Common Core Supermajority? Yea, Kinda, But …

Published on May 25, 2013

Other financially-strapped states were brought into the coalition by the promise of a waiver from the unfunded mandates of the NCLB program. And still others succumbed to pressures from their poorest school districts when it became clear that Title I monies would also be tied to Common Core. While 46 out of 50 states is an impressive number, one wonders how many states would have signed on without the enticement of federal dollars. We have some indication that the states’ endorsement of Common Core may be thin in that in nearly two dozen states some effort has been made to get out.

Why would the states seek to break a deal with the USDE after having seen and approved the Standards? That’s just it, in order to qualify for RTTT grants and NCLB waivers, the states had to sign on to Common Core fully three months (March of 2010) before the Standards were even released (June of 2010). Now that the Standards for English Language Arts and Math have been published many states are beginning to rethink their adoption. No doubt there will be those who continue to tout the Standards as a “great leap forward” in education, but the simple manner in which they were adopted by states should leave the public with a number of questions.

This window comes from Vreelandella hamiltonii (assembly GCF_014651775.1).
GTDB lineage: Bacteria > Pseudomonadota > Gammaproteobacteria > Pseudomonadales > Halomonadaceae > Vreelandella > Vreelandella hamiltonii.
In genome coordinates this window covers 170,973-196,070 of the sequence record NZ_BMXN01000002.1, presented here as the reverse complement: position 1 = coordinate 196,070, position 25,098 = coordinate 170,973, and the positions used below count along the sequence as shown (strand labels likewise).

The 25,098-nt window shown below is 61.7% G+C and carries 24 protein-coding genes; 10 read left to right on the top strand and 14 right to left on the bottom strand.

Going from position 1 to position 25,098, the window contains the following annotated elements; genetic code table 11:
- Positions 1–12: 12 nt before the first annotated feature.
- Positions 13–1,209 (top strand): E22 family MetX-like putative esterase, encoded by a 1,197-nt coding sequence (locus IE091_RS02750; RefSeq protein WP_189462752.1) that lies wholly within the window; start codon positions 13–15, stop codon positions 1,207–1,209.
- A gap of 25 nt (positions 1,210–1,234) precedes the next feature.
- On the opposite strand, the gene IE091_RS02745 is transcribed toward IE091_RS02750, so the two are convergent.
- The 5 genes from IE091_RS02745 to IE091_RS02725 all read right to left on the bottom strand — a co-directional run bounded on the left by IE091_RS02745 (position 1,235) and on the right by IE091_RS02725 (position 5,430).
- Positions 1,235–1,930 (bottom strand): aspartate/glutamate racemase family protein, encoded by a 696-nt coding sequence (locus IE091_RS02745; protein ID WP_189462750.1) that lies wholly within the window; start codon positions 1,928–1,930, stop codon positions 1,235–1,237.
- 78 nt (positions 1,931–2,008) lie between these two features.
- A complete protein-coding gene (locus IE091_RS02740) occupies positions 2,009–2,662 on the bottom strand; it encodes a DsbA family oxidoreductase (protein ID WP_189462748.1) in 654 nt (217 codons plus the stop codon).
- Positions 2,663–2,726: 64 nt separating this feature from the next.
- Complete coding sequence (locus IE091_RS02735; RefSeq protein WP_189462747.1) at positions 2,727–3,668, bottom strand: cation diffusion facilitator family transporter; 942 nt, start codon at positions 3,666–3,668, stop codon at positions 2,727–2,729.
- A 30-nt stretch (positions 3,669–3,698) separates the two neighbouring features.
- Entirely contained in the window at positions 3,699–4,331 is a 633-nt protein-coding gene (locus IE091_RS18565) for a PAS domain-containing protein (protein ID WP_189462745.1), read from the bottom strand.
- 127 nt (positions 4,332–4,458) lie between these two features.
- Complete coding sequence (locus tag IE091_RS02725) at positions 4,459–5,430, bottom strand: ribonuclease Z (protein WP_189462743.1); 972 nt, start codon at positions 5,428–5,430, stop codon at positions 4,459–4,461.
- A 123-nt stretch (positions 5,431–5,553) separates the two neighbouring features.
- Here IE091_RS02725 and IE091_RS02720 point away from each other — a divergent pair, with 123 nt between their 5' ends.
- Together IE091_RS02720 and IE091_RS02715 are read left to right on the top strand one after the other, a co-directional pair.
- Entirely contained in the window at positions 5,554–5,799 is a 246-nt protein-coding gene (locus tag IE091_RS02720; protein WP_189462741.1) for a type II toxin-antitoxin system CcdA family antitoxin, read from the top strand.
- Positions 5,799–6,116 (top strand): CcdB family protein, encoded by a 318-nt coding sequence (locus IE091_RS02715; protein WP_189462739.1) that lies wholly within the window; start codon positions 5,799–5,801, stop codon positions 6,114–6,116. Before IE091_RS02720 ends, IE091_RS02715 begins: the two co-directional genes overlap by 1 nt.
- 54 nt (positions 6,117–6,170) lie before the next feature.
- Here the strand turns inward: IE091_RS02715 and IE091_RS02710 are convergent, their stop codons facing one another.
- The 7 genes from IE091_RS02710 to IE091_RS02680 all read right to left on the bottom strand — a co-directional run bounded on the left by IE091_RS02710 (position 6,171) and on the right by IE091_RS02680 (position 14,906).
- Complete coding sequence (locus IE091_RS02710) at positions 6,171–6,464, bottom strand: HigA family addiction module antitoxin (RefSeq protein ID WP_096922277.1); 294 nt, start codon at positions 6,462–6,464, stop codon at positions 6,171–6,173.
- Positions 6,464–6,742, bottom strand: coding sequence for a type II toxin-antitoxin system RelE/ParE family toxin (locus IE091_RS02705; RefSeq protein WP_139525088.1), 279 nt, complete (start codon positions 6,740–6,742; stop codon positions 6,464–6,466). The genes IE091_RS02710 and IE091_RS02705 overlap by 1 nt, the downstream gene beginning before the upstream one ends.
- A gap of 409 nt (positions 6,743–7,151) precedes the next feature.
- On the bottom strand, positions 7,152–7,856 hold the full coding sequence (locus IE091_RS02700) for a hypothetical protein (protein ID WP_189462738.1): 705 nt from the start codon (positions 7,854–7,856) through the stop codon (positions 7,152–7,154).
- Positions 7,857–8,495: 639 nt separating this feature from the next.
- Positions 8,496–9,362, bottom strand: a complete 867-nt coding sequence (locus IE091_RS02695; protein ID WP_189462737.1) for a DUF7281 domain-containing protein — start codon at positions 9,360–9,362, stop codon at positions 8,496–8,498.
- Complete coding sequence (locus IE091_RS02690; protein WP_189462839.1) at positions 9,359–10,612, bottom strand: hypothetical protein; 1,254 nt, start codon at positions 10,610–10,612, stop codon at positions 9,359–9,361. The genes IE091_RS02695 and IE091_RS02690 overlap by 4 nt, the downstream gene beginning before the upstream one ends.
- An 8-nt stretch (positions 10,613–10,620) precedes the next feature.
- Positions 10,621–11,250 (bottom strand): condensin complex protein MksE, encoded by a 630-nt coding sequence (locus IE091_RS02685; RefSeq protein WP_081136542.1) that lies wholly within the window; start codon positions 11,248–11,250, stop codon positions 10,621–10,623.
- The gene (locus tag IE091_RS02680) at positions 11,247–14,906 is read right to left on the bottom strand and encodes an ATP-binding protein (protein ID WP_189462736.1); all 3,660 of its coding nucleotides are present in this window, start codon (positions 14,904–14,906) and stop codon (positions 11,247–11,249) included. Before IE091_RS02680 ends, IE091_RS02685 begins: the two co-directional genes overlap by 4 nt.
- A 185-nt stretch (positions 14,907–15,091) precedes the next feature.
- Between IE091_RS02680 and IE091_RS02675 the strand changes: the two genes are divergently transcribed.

RitterKevin Ritter is a small business owner in southeast Ohio. He holds an MA in Political Science from Central Michigan University (1990) and has completed coursework, language requirements, and comprehensive exams for a PhD. in Modern European History at Western Michigan University

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